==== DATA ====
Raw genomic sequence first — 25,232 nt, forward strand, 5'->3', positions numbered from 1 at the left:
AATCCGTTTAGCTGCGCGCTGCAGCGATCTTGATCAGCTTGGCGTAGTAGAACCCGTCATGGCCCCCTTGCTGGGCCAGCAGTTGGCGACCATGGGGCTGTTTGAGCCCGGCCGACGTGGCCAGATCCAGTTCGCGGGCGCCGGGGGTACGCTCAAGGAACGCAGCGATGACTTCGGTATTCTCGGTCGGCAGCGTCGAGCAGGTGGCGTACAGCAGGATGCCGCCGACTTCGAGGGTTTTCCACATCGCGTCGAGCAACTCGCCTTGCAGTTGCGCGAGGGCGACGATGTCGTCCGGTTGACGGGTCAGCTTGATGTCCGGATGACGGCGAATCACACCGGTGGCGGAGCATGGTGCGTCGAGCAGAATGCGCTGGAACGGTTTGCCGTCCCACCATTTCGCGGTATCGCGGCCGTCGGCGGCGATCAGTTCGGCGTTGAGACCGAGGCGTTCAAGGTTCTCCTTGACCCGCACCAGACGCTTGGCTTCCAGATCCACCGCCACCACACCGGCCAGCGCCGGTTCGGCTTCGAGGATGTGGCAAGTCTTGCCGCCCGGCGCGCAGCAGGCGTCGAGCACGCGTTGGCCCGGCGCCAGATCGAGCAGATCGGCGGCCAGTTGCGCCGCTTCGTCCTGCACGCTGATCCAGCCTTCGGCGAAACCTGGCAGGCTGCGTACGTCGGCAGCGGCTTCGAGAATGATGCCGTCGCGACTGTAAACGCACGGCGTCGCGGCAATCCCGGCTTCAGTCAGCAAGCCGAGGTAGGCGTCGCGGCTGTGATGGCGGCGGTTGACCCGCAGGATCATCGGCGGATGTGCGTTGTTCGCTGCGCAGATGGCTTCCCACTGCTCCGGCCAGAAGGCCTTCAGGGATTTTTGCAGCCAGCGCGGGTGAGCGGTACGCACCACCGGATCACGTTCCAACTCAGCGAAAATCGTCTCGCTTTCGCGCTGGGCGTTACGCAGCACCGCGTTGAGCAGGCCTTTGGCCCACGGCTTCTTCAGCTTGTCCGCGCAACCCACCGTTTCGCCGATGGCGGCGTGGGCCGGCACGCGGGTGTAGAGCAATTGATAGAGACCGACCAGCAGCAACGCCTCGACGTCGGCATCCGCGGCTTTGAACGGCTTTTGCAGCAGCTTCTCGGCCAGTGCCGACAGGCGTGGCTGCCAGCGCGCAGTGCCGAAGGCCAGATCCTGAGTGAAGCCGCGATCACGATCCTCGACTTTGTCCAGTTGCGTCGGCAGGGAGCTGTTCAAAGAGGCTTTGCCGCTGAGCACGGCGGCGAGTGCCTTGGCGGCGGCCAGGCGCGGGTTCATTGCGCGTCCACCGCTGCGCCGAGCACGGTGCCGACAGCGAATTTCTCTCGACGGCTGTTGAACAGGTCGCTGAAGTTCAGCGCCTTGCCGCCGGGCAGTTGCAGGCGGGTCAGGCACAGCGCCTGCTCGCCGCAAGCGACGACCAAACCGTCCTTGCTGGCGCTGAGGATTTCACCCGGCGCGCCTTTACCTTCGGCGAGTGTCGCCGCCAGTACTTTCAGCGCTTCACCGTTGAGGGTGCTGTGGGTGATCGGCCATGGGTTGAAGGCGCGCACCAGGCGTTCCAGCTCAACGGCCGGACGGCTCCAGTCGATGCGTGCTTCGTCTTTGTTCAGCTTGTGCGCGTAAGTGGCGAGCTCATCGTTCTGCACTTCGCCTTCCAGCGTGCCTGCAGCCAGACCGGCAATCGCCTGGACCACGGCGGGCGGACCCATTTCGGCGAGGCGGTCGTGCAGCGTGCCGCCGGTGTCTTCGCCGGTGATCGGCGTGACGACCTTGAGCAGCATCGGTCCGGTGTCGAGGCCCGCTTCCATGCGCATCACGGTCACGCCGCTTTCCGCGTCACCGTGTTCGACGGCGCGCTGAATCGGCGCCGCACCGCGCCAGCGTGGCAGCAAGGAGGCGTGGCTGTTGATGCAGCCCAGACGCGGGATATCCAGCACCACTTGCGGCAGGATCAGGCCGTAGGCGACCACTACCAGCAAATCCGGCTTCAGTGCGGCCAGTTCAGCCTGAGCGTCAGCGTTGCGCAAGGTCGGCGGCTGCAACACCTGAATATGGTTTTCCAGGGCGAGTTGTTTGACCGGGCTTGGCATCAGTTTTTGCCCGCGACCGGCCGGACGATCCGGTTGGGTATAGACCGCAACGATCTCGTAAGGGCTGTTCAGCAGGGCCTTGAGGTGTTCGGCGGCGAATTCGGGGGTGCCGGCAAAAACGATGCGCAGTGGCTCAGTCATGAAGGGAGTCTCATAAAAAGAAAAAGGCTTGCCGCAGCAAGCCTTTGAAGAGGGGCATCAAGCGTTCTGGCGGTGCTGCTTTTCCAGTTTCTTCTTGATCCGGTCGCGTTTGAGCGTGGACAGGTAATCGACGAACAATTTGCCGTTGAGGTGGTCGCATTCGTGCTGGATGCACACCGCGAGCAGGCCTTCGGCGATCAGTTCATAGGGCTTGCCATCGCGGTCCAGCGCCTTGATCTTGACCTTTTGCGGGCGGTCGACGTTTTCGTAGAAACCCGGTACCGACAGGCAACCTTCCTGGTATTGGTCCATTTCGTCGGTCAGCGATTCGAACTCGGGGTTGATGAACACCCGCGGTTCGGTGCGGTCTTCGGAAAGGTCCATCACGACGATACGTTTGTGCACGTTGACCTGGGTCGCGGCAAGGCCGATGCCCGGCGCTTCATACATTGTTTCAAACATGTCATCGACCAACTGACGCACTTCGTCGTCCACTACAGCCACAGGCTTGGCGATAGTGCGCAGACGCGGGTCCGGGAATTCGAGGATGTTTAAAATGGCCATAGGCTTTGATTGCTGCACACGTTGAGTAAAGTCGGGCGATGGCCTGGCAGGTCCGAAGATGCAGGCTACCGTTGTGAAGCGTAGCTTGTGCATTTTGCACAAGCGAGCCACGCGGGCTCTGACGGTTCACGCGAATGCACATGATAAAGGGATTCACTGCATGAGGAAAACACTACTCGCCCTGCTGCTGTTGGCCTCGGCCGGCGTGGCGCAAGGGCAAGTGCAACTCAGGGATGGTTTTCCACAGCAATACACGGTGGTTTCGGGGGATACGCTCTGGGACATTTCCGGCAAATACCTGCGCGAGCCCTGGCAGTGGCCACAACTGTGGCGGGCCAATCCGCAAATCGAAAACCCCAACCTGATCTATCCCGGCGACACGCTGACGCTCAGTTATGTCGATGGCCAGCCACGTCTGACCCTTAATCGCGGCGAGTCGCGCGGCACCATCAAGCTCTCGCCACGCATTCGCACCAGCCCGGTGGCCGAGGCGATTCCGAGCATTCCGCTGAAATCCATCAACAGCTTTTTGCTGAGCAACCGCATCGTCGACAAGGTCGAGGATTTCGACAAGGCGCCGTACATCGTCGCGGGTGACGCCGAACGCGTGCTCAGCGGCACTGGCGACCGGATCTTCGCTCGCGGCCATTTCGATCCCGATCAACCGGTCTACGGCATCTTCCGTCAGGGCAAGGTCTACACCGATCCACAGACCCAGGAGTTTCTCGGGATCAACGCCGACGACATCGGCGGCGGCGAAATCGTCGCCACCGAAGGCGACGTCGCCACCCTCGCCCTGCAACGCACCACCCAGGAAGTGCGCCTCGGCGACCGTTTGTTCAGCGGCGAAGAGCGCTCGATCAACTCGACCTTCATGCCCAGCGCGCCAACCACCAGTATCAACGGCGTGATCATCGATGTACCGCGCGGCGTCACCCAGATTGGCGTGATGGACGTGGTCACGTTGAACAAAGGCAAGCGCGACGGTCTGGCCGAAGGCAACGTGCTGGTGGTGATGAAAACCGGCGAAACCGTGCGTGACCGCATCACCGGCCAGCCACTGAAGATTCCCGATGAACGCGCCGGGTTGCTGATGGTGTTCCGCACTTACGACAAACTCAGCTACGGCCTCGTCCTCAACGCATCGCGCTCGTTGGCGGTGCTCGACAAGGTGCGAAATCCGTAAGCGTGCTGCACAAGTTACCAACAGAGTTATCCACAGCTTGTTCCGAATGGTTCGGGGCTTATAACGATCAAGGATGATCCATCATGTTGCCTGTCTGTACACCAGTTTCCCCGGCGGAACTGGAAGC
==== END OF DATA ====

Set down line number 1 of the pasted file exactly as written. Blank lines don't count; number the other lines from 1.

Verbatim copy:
Raw genomic sequence first — 25,232 nt, forward strand, 5'->3', positions numbered from 1 at the left: